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History Lesson: Gas Holders

By Eric Richardson
Published: Tuesday, November 21, 2006, at 09:06AM
Gas Holder California Historical Society / USC Digital Archives

A gas holder dominates the skyline of the industrial part of Downtown.

If you look at the photo I linked to in the Sunkist post you'll see an enormously large tank or silo back in the distance. I'd seen these same sort of tanks in various other photos and they always seemed impossibly large.

It turns out these tanks were known as "gas holders", and helped supply natural gas to the city. They were in fact laughably large and towered over their surroundings. When one gas holder was built in 1906 its 210 foot height was 35 feet greater than the tallest building in Los Angeles.

Later gas holders climbed higher and wider, reaching up to 300 feet tall (the equivalent of perhaps an 18 or 20 story building) and as large as to hold 10,000,000 cubic feet of gas.

The 300-footer Downtown was at the corner of Ducommon and Center, east of the Civic Center. It was built in 1912 and it's not clear when it was torn down. Shots of Downtown up through 1960 seem to show these structures in the background.

If you go to flickr and search for "gas holder" you'll get a lot of cool photos from around the world. None of LA that I can find, though.

Update (Wednesday): Brian Humprey of the LAFD writes in the comments:

...and please count our agency among those who harbor no nostalgic feelings about towering containers of flammable gas! :)

In November of 1927 a gas holder in Pittsburgh exploded, killing at least 23 (rubble was still being sifted when the article I'm looking at was written) and injuring 500 more.

The article, which ran in the LA Times, quoted the statement of Harry L. Masser, an engineer with the Los Angeles Gas and Electric Company. Masser wrote that the explosion in Pittsburgh could only have occurred when the tank was empty. He explains:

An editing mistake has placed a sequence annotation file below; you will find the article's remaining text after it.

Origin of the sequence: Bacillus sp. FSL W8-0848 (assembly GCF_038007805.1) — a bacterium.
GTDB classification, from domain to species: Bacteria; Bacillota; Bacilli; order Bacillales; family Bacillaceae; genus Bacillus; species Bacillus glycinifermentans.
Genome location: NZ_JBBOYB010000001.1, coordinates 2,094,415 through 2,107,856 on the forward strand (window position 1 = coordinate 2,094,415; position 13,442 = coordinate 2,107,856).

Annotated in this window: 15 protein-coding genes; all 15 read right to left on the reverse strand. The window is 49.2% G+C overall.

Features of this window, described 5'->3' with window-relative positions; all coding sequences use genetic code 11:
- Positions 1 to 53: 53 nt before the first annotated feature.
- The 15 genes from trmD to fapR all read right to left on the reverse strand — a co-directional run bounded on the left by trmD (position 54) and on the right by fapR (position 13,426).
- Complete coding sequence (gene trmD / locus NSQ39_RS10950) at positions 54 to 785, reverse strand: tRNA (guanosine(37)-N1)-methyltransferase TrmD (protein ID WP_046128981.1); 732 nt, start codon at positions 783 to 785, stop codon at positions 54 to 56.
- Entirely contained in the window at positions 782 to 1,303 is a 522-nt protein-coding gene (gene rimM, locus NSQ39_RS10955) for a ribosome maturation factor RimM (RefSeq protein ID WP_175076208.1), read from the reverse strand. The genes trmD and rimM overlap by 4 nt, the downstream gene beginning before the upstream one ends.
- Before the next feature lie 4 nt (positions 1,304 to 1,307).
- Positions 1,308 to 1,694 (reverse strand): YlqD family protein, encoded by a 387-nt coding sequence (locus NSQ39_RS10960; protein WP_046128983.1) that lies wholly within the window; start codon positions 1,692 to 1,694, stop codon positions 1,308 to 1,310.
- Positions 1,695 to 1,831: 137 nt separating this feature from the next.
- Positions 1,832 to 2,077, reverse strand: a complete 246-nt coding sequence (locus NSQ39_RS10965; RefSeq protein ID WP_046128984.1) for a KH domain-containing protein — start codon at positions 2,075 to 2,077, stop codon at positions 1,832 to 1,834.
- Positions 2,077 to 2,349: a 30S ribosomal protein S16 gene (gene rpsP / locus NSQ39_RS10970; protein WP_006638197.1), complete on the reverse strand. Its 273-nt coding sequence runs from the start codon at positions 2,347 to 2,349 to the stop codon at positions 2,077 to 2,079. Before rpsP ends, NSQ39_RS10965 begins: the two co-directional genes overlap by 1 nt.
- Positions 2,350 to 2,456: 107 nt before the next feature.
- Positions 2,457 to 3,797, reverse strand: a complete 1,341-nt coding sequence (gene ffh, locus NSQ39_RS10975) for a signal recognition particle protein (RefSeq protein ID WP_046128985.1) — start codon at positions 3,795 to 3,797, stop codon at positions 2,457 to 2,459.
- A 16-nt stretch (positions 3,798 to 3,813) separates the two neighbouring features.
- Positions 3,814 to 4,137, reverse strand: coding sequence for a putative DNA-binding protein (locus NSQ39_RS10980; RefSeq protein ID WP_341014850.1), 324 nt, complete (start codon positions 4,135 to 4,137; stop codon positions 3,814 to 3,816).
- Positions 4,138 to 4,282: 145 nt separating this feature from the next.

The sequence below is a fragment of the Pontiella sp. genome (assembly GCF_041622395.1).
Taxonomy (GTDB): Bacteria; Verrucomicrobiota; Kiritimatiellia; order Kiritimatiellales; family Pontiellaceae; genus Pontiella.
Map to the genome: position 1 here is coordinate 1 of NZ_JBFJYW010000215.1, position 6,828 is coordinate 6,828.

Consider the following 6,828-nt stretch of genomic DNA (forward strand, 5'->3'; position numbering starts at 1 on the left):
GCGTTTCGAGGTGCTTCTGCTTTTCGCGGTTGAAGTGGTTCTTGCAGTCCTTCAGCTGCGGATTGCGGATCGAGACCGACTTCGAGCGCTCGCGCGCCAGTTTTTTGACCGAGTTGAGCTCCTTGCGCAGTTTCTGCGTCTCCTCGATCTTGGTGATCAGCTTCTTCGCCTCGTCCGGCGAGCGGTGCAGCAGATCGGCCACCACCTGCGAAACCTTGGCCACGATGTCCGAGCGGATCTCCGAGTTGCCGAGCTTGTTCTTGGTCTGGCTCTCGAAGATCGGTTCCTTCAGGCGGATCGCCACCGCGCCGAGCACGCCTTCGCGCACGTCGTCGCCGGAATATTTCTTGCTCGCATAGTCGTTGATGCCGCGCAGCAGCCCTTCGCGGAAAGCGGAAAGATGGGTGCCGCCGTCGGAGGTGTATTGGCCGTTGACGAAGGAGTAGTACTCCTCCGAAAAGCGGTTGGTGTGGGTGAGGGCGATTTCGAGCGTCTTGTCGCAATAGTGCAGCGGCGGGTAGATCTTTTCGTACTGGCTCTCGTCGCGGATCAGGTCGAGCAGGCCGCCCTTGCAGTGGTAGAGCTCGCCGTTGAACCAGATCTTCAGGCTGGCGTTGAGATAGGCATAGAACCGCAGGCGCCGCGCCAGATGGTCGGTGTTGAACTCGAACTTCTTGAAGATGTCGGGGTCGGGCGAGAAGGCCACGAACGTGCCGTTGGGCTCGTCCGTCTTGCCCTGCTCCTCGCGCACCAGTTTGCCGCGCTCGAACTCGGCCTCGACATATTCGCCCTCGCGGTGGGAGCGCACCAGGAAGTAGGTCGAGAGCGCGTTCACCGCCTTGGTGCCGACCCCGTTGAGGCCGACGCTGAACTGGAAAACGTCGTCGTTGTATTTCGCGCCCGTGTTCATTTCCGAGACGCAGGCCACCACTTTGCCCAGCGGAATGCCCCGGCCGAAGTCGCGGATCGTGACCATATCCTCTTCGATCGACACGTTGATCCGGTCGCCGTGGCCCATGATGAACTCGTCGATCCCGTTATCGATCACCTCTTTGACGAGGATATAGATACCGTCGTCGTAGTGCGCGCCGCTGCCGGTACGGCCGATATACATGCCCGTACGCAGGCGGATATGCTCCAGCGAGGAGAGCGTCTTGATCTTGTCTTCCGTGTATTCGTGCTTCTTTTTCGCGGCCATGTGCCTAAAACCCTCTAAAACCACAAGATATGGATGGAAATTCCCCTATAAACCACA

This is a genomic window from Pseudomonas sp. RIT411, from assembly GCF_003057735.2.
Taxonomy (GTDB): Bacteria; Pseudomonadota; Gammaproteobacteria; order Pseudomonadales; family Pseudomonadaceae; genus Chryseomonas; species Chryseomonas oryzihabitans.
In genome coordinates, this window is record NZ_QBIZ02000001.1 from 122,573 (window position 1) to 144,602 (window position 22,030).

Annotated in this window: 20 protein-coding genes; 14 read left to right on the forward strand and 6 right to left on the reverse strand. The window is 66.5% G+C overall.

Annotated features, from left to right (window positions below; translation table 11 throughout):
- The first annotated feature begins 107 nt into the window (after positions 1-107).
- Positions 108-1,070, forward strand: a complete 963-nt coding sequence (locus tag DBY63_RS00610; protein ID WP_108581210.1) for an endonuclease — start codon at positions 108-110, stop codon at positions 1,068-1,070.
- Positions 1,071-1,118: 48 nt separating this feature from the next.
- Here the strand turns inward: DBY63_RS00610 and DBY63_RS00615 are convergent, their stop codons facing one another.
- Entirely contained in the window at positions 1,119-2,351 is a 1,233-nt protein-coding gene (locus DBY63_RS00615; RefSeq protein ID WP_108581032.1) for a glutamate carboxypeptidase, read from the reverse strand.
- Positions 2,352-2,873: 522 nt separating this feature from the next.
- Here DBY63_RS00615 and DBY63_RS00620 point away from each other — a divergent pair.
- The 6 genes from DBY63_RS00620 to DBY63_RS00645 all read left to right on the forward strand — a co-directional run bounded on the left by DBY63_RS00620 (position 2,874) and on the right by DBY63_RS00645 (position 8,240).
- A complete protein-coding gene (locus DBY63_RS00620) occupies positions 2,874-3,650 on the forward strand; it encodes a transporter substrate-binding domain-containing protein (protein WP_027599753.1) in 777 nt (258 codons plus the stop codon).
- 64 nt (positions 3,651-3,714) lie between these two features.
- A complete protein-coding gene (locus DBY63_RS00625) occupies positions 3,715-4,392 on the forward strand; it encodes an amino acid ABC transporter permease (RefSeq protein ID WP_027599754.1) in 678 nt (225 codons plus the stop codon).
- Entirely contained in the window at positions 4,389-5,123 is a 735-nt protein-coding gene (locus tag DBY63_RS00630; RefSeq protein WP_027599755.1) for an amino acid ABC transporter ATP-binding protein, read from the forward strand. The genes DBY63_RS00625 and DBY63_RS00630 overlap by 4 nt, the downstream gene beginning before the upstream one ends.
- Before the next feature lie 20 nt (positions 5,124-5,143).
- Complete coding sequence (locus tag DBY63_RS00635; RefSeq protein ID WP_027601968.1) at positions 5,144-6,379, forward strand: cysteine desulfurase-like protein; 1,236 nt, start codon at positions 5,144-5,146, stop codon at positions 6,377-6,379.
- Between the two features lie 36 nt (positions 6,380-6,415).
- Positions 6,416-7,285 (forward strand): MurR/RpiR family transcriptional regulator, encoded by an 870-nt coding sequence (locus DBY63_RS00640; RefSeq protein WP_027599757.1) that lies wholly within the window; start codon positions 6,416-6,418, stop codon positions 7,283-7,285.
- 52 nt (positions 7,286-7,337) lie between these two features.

Everyone has seen what happens when gas direct from an ordinary gas pipe is burned without the use of an air mixer, as in the pilot-light of a heater. A yellow flame is produced, but there is no explosion.

... If a hole were drilled through the side of a full gas holder and a match applied to the outrushing stream of gas, there would be a yellow flame where the gas came in contact with enough air to support combustion, but there would be no explosion, and no harm would result except the waste of gas through the hole.

In the case of the Pittsburgh explosion, it appears that workmen were repairing the holder. To do this it is customary first to empty the holder of gas and fill it with air. Probably a leaky valve permitted a small percentage of gas to enter the holder and form an explosive mixture with the air, after which a workman with a blow torch ignited the fatal charge.

A holder full of ordinary fuel gas has never exploded, and could not explode.

Obviously it's in the gas company's interest to say that. I can't comment on the physics of it.

Update (Thursday): Ed linked in the comments to his post titled Tanks for the Memories. I found this thought especially poignant:

For image makers and photographers in a younger L.A, it must have been an effort to take photographs of Downtown and not have these things just plain get in the way.

Ed's post also features more of Tim Quinn's memories of the tanks and several more photos.

Kevin Roderick also picked up the gas holder bug over at LA Observed.

Angelenos older than about 40 probably remember signs for Brew 102 as a downtown L.A. landmark off the Hollywood Freeway. Next to the brewery were some giant tanks that as a kid I naively assumed held vast quantities of beer.

Who knew a post on gas tanks would get this many people's interest?

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History Lesson

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